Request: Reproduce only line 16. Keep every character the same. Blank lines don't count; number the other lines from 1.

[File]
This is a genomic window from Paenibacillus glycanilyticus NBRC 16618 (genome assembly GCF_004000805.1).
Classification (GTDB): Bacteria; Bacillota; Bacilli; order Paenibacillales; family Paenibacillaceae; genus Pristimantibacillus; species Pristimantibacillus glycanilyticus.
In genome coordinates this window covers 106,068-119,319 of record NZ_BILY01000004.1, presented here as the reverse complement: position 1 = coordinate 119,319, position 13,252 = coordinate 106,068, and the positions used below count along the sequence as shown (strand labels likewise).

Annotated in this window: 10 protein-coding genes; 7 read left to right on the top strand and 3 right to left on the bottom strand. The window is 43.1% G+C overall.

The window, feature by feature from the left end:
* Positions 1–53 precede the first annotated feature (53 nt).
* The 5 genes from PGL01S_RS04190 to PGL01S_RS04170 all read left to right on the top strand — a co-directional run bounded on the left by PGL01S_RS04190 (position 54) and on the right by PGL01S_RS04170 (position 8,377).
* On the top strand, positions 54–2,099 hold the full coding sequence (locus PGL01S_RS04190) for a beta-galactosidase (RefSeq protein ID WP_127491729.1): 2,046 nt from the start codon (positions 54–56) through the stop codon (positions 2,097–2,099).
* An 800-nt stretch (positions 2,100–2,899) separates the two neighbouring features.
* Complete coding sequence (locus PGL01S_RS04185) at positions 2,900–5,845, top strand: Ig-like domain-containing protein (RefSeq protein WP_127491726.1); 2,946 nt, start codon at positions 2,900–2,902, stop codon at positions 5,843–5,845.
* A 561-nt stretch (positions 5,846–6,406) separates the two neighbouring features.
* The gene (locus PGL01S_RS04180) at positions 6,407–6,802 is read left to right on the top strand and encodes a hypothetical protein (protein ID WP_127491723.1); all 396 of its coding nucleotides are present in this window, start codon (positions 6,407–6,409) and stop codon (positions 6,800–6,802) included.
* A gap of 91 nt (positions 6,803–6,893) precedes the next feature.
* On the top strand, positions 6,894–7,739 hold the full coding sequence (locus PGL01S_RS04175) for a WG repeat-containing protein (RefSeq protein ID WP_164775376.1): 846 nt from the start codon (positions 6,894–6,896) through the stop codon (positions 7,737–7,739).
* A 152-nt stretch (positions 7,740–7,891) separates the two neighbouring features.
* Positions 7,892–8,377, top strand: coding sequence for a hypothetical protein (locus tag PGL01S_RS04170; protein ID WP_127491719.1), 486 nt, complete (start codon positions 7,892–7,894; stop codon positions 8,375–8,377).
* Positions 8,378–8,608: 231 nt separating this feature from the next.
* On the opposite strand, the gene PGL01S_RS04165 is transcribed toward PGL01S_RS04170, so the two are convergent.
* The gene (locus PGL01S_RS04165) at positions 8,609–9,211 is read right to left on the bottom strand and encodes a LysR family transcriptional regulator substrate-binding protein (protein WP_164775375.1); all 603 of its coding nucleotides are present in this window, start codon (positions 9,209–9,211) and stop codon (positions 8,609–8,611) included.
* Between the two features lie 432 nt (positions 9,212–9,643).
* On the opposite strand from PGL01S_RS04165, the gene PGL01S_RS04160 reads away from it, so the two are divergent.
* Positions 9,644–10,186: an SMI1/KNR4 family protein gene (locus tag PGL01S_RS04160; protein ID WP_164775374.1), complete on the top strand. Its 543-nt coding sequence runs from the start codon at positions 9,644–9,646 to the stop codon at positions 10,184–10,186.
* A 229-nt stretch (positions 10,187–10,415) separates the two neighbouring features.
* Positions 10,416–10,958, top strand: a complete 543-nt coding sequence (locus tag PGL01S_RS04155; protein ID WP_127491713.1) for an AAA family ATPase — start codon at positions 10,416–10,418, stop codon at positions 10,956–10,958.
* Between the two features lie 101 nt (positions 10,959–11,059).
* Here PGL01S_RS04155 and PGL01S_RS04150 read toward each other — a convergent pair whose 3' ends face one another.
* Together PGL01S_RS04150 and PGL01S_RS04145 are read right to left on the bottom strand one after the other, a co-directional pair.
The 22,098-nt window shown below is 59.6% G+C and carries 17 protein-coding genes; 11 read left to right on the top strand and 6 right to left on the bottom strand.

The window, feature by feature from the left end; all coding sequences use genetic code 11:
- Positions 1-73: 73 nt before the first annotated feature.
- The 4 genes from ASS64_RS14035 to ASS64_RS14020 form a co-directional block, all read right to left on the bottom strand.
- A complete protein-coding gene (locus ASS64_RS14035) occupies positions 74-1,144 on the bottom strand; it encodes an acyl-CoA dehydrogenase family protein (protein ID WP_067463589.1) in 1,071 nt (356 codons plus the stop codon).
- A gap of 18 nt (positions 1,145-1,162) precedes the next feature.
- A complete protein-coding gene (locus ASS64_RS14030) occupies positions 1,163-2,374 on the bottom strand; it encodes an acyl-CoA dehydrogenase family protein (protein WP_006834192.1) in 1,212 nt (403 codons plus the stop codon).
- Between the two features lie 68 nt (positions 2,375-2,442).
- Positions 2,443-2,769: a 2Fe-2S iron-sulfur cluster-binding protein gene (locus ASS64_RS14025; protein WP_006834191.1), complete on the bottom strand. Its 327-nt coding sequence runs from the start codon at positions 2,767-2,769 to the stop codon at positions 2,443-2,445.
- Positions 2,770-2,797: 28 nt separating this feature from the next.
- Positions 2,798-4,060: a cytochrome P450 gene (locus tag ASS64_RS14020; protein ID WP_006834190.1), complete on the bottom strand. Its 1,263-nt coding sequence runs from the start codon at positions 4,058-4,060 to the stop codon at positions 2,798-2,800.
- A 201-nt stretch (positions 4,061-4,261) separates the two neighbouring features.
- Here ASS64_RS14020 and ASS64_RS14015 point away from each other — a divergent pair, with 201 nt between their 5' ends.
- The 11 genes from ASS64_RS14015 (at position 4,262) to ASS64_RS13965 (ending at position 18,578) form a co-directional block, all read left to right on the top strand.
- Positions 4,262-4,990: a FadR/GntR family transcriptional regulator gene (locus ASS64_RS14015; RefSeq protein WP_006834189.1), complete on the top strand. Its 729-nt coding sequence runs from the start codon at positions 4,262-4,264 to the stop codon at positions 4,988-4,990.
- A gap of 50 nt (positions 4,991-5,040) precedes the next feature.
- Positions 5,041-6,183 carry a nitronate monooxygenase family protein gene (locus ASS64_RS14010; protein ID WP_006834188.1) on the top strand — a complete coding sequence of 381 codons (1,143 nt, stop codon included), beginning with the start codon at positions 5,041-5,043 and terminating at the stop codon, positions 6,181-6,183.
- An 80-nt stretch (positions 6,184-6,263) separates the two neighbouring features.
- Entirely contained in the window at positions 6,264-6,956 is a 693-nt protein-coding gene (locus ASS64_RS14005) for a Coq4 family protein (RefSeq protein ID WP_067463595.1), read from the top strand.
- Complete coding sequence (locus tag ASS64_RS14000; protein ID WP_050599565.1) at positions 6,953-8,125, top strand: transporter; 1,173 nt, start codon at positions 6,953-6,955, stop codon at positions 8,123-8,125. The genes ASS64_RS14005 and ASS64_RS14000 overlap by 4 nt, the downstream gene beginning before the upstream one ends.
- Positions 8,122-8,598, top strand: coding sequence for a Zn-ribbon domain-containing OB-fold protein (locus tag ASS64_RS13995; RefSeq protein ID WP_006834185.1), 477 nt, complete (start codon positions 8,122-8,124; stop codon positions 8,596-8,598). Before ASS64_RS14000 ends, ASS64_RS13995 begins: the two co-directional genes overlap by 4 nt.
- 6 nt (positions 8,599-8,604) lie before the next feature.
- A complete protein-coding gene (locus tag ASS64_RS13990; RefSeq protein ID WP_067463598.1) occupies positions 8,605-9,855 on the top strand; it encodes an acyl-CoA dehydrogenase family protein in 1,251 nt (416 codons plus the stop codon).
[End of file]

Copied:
* Positions 7,892–8,377, top strand: coding sequence for a hypothetical protein (locus tag PGL01S_RS04170; protein ID WP_127491719.1), 486 nt, complete (start codon positions 7,892–7,894; stop codon positions 8,375–8,377).